Supplying healthier foods and drinks in food outlets, vending machines and catering in your sport and recreation centre provides a consistent message about healthy lifestyles to the children and adults that visit your centre.
It can also attract more visitors by creating a family-friendly environment and have the potential to increase revenue due to health conscious visitors purchasing healthier choices.
For all workplaces
Healthy employees are productive employees, and the foods and drinks that your staff consume each day affect their energy levels, mood and concentration, not to mention their long term health.
Supplying healthier foods and drinks through catering, vending machines and on site food outlets will ensure your staff and visitors have access to nutritious options that support optimal performance and overall health.
It can also contribute to:
- staff being more productive and satisfied in their work
- less stress and anxiety in the workplace
- staff having fewer ‘absent’ or sick days.
What support is available to assist me to implement the guidelines?
The Healthy Eating Advisory Service is a government funded service delivered by Nutrition Australia Vic Division that supports organisations to provide and promote healthier foods and drinks through catering, retail food outlets and vending.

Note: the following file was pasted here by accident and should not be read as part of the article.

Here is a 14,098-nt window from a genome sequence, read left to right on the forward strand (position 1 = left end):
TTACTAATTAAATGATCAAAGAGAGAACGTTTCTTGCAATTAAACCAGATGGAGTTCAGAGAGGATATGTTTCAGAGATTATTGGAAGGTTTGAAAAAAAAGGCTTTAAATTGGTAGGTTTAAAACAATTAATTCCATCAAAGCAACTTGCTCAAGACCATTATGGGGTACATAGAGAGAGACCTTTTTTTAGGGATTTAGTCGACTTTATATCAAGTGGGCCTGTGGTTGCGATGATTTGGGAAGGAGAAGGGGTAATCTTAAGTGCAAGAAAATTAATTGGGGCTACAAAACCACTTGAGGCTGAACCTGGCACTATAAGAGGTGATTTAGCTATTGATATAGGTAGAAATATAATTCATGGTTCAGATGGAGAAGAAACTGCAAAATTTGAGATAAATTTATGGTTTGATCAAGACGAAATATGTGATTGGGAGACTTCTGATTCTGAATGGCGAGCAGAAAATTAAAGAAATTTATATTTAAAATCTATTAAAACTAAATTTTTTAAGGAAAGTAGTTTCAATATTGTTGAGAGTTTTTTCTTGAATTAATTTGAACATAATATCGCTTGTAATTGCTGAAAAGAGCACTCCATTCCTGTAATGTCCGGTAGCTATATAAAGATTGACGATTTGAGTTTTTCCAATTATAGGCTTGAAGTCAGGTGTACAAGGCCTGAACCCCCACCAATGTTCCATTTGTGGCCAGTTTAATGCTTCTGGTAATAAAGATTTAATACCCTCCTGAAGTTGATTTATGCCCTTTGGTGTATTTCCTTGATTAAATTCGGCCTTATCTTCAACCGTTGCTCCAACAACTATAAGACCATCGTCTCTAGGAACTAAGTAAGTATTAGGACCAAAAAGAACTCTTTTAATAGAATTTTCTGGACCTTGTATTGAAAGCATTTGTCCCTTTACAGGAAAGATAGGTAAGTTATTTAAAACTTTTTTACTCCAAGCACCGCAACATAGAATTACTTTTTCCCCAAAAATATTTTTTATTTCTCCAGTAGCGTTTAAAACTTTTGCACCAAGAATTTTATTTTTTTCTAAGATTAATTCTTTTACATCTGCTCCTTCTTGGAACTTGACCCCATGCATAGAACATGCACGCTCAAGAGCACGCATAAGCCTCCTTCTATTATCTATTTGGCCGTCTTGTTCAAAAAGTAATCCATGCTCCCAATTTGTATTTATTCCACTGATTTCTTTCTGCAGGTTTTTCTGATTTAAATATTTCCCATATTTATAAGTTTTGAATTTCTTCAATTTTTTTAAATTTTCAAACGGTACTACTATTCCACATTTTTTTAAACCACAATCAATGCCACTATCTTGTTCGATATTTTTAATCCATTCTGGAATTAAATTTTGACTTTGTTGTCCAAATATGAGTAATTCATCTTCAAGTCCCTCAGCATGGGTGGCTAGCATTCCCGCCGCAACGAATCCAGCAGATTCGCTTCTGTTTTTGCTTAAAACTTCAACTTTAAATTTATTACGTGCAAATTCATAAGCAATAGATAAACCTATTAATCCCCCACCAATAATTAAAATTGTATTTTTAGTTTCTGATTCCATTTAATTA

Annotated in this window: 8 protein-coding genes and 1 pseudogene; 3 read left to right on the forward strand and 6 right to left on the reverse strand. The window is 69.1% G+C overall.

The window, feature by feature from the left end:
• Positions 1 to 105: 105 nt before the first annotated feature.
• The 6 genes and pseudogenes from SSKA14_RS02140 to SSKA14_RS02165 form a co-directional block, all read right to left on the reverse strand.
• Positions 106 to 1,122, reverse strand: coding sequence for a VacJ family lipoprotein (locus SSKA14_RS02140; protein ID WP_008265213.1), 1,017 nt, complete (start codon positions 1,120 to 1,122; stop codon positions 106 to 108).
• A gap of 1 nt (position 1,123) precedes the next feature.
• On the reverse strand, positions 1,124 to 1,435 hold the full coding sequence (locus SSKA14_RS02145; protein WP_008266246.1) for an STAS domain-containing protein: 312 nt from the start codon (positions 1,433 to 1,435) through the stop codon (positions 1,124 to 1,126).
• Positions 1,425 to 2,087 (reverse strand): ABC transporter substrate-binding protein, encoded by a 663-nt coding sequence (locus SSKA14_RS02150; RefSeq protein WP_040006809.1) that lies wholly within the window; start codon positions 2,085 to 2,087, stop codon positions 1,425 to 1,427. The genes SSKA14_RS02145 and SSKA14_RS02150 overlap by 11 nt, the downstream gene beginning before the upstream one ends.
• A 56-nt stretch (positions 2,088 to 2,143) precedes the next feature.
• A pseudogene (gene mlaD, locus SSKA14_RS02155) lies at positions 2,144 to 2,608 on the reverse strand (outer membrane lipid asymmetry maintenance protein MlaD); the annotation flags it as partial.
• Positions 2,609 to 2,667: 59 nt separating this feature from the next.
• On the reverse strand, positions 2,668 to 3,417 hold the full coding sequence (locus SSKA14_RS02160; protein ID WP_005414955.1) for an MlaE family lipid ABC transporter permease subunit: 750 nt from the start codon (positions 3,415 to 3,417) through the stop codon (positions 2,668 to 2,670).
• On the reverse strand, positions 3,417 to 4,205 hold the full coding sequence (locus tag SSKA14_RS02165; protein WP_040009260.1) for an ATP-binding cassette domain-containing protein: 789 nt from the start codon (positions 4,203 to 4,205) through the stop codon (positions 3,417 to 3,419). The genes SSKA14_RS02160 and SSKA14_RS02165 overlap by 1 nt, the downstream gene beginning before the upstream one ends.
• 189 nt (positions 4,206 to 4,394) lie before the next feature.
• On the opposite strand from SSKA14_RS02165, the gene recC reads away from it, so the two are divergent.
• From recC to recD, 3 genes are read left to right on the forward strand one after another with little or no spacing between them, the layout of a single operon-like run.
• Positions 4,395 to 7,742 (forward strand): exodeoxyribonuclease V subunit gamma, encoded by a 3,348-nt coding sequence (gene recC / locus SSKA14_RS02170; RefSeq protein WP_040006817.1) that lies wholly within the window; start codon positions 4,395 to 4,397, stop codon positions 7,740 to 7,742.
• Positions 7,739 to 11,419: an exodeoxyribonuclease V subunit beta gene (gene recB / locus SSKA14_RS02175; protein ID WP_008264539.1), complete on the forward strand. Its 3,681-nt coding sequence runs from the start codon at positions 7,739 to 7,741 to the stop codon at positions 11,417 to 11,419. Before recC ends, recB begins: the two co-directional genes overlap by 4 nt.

We can support you through the following free services: (Link the following to the relevant pages)
- Informative resources – Practical information including recipes, food and drink ideas, case studies and how-to-guides
- Instant food and drink assessments – Access our Australian-first online menu assessment tool, FoodChecker
- Online training – Training modules to support you in providing and promoting healthier food and drinks
- Infoline and email advice – Speak to our dedicated nutritionists and dietitians
Or contact us for more information about how we can help you.
Where can I start? What’s the first thing I should do?
We have developed a Getting Started guide to assist you in identifying the best place to start. Access the guide: insert link to Healthy Choices Getting Started Guide